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Hellzapoppin' (1941) - H. C. Potter

PostPosted: Fri Jan 04, 2008 7:55 pm
by wpqx
Oh Hollywood, why did you have to be so fickle? Finding words to describe this film is simultaneously easy and difficult. This doesn't fit into any reasonable description however as the line in the title song says "Anything can happen and it probably will". The film begins in utter chaos and the first act is positively astonishing. Reprising their roles from the stage play of the same name are Ole Olson and Chic Johnson, who play themselves, sort of. Never before in a film has the fourth wall been so repeatedly done away with. Tactics of this kind were used in some Merrie Melodies, but I can't recall any feature film so aware of itself being a film.

The story was Universal wanted to bring the stage play to the screen without any alterations. The only difference would be that some of the "blue" humor of the play would be done away with because as Shemp Howard's Louis says "We still have a Hayes office". However Universal practically echoed the sentiments of the film's disgruntled on screen director by demanding a love story. "Every film has to have a story" is the words echoed in the film from the front office, and the script seems to be begrudgingly brought up as a way of mocking the ultra-conservative studio system. That plot that we are transposed to isn't all that bad though. A basic "puttin' on a show" musical with mistaken identities and getting two young love birds together. However they don't resort to telling the story in a completely conventional matter, there is a Greek chorus of a would be private investigator/butler/magician/anything else you can think of, and the action is interrupted several times to tell Stinky Miller to go home.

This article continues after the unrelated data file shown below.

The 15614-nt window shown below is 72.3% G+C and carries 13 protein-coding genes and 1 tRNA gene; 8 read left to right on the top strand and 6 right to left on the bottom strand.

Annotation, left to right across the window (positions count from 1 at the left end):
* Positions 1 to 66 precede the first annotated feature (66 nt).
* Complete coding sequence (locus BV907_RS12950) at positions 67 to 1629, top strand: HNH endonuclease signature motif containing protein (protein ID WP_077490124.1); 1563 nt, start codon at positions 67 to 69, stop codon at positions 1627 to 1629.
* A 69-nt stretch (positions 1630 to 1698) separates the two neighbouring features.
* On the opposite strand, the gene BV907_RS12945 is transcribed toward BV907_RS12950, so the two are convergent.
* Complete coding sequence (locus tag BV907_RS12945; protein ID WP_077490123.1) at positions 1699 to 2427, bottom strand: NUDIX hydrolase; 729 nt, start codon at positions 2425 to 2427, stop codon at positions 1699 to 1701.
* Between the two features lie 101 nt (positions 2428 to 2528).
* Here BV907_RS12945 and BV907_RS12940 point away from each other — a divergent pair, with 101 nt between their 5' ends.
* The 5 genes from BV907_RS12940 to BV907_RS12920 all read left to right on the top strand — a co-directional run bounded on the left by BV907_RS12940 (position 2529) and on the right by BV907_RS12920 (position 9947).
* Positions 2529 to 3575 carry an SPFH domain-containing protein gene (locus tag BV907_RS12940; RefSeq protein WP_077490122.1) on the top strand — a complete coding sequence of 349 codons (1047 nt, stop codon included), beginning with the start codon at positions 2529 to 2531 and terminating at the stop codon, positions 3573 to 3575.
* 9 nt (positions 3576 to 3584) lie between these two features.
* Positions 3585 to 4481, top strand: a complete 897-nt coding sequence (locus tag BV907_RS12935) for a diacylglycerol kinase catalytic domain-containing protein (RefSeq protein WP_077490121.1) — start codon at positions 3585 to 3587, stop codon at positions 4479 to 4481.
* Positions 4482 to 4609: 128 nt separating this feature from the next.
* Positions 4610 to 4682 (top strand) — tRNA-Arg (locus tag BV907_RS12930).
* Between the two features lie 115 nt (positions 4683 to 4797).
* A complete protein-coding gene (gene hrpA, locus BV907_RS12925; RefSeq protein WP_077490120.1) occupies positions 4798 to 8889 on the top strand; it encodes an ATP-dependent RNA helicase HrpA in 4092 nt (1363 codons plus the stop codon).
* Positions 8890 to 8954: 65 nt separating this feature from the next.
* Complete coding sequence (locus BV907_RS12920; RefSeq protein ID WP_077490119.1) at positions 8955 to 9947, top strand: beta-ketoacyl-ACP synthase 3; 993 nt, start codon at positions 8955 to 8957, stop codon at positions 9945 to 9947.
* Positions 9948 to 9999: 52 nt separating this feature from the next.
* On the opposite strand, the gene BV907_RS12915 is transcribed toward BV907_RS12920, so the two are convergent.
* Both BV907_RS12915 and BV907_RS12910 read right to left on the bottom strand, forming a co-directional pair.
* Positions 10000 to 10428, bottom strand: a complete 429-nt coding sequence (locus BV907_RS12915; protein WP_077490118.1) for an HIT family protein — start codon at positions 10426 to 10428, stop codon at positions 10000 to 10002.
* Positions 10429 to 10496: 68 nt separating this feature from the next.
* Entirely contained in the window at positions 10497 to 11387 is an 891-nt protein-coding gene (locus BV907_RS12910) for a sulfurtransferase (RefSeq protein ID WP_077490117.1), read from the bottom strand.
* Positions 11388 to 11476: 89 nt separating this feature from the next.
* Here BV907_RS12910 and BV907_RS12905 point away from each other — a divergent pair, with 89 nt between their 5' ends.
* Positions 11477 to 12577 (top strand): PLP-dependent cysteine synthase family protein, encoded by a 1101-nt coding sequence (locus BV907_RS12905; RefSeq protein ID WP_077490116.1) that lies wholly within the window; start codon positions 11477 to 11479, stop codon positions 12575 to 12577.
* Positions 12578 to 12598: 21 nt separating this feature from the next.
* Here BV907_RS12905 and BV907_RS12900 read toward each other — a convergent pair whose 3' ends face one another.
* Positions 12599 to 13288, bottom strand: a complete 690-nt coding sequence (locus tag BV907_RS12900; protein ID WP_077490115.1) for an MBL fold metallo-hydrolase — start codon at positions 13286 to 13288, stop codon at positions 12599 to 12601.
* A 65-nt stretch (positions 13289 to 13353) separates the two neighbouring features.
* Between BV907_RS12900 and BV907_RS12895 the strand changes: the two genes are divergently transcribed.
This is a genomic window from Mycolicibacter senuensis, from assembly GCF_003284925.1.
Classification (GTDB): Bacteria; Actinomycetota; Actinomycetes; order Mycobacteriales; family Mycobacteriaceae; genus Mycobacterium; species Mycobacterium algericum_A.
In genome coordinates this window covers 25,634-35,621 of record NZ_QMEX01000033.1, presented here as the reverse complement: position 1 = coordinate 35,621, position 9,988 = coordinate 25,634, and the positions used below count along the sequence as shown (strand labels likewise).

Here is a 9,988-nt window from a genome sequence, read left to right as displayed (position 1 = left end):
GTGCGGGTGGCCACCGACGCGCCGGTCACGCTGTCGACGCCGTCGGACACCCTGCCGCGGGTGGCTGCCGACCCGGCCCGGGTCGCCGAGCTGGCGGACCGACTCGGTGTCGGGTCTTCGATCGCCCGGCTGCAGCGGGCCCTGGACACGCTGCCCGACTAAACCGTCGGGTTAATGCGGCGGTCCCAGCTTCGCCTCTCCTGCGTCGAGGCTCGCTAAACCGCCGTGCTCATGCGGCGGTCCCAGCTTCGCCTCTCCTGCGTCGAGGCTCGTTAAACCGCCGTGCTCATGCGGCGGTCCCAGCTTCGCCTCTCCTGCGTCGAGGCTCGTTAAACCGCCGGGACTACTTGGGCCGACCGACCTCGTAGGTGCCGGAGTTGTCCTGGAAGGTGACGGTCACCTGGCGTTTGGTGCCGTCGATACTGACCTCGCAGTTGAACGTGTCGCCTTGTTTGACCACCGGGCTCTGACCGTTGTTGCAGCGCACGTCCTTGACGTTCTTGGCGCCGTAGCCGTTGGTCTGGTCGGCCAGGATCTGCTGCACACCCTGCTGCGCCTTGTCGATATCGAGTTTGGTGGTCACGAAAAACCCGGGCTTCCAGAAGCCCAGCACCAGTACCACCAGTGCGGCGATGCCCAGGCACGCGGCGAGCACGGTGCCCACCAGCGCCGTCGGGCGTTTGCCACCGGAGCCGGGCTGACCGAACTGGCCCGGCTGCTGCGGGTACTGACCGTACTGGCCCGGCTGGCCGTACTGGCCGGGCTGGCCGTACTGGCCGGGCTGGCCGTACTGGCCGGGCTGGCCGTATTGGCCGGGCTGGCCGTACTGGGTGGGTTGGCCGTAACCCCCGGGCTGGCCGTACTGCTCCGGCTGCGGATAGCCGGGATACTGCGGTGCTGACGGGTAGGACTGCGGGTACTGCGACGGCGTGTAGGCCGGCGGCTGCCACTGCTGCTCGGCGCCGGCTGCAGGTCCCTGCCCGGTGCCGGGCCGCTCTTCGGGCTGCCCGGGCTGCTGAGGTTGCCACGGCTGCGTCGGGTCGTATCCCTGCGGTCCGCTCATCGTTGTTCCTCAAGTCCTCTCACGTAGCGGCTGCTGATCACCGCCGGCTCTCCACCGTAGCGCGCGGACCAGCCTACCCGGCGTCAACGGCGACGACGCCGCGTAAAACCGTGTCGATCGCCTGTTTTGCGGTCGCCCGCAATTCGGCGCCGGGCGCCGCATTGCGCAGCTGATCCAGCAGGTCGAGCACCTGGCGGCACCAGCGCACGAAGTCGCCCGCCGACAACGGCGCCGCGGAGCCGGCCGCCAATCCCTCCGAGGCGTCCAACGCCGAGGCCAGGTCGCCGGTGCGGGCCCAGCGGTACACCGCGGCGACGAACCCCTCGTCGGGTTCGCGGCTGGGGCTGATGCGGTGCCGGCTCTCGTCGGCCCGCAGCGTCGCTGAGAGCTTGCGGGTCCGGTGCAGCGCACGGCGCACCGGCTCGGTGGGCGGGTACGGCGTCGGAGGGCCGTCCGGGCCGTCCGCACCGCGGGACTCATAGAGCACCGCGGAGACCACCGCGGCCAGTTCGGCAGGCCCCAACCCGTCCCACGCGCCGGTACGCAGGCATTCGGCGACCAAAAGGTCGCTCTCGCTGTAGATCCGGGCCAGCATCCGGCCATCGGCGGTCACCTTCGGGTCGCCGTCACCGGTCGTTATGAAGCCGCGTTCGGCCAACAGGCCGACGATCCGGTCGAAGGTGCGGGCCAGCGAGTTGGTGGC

The musical production at the film's conclusion is basically an on screen re-enactment of the play, where the idea of ruining a conventional show turns out to be great entertainment. Watching the regular musical numbers though it almost hurts to watch them play it straight, in the same manner that MGM's Marx Brothers movies suffer drastically when the brothers aren't involved. They keep it interesting, and it draws attention to just how boring some of these old productions were. It is well crafted however, and the pace of the film can make some straight scenes seem terribly long and out of place. Its a slapstick problem where we are constantly expecting a pie in the face of some kind. For the most part though the film doesn't disappoint.

I'd like to say that Universal has gotten wise to itself in the year's since. Realizing that this film was special, and could have been even better had Potter's original ending been kept and the whole love story was axed. However they still seem scared of the project, which didn't do well at the box office and have kept it out of print in this country pretty much indefinitely. A few cult screenings have emerged, and thankfully a DVD was released on the other side of the ocean, which doesn't so much point out the failure of American audiences, but what studios think American audiences would be interested in. There was never a film like this, and I'd venture to say there never would be another one like it. Potter's film certainly stands alone amidst studio productions of its era, and is so fast and quick that it almost seems to get away with murder at every stop. Chic and Ole are unfortunately turned into supporting players in their own film, but they excel when on the screen.

*I watched this film via an AVI file I downloaded. Although the film was complete, there was a slight problem with the audio synchronization during the compression so the action had a slight delay from what we heard (only a matter of a second) but it wasn't enough to really miss anything.